Joe Biden’s victory in the presidential elections opens a window of hope for a state as multicultural as Alaska, the most heterogeneous in the United States and almost certainly the most diverse in the world.
The fact that Biden chose Kamala Harris as his vice presidential ‘alter ego’ was a statement of principle. He is the first practicing Catholic President in over half a century, since John F. Kennedy. However, he is heterodox and supports abortion, albeit with limitations, and this has caused him to have his support withdrawn by the most conservative Catholic sectors. For her part, Kamala Harris is a Protestant of the Baptist Church.
Joe Biden is a genuine American, the son of an American and an Irish woman (very typical of the country’s population) and born in Scranton, Pennsylvania, whose most populous city, Philadelphia, gave birth to the Declaration of Independence and the Constitution. Kamala Harris is from California. She is the first woman in the vice presidency of the country, and she is of Jamaican and Asian (India) descent.
A 180-degree turn Biden-Harris turns the old tandem of Donald Trump and Mike Pence, both of whom have deep Anglo-Saxon and Protestant roots, upside down, with the nuance that Pence is evangelical.
The latter’s government has been insensitive to immigrants. It was not by chance that when they came to power, the border with Canada saw an increase in human migration asking for refugee status in the neighboring country. Trump ended the Temporary Protection Program that saved 200,000 Salvadorans from deportation twenty years ago, and another 50,000 Haitian refugees after the earthquake that devastated the Caribbean country in 2010.
The most diverse land on the planet Alaska is almost certainly the most diverse land on the planet, in terms of both race and culture. It is the home of 229 of the 556 recognized tribes in the USA. Its first settlers came from Asia after crossing the Bering Strait. There are seven major indigenous peoples: Iñupiat, Yupik, Aleut, Eyak, Tlingit, Haida, Tsimshian, and several Athabaskan cultures. They are organized into thirteen Native Regional Corporations and are classified into five groups: Aleut/Aluutiq (Southwest Aleutian Islands), Athabascan Indians (Inner Alaska), Inupiat (Northern Region), Yup’ik (Southwest Region), and Tlingit/Haida/Tsimshian Indians (Southeast Coast). Native Alaskans make up 16% of the statewide population.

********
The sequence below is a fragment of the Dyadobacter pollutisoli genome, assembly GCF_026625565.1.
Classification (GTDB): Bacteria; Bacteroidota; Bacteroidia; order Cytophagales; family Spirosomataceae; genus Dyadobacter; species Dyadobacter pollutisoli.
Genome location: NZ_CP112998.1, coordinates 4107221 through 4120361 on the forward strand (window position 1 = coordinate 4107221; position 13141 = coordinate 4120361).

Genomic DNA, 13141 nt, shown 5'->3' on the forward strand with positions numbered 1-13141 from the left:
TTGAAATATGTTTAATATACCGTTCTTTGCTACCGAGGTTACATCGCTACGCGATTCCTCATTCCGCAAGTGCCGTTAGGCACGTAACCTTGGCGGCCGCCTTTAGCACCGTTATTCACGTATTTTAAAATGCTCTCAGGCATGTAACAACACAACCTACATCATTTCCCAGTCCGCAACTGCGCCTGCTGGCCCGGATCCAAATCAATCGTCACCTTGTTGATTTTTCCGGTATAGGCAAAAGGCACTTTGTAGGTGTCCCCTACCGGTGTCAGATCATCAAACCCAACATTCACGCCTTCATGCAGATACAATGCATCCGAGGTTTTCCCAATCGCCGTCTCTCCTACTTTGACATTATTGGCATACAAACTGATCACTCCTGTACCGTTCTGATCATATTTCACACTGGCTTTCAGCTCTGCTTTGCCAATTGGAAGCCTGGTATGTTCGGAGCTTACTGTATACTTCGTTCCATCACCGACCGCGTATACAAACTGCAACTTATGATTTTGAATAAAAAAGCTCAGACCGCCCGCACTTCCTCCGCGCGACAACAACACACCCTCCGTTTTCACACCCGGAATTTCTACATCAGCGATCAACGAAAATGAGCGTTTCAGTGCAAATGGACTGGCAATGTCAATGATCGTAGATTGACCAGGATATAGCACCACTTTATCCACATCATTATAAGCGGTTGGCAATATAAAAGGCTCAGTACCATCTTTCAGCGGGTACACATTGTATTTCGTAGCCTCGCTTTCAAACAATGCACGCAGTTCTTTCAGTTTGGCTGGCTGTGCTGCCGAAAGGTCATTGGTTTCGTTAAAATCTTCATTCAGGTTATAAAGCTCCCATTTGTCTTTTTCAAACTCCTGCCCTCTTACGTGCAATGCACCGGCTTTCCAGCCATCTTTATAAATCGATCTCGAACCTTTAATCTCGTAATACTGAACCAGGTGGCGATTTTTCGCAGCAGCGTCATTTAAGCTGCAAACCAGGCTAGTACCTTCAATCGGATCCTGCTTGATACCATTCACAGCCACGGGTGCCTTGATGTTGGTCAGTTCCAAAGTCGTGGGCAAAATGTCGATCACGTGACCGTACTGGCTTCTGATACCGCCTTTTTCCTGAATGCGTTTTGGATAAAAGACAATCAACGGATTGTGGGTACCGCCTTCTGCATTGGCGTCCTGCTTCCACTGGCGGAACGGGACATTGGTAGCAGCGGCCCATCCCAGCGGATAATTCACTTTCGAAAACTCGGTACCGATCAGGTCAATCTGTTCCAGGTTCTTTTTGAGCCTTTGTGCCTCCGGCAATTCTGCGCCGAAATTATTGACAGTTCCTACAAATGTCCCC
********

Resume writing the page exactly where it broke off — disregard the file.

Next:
The most racially diverse neighborhood in the United States “is not in Queens, Los Angeles, or Honolulu ... it’s in Anchorage,” says Eric John R. David, a Filipino American who holds a doctorate in Psychology and is a specialist and researcher in multiculturalism and multicultural psychology. “The top three most racially public high schools in the country; the fourth and sixth of the top ten most diverse public middle schools in the country, and 19 out of the 20 most racially diverse public elementary schools in the country are in Anchorage. Additionally, after Hawaii, Alaska has the second highest percentage (around 7 percent of the state population) of mixed-race individuals too”.
However, “in Alaska, as in the case with the rest of the country, most of the power is still held by White people. This imbalance in power and privilege is precisely what oppression is. And when the imbalance of power and privilege is between racial groups, then we call that racial oppression.”, David says. On January 20, 2021, when Joe Biden and Kamala Harris are officially named president and vice president of the United States, may be the beginning of the end of this “racial oppression”.
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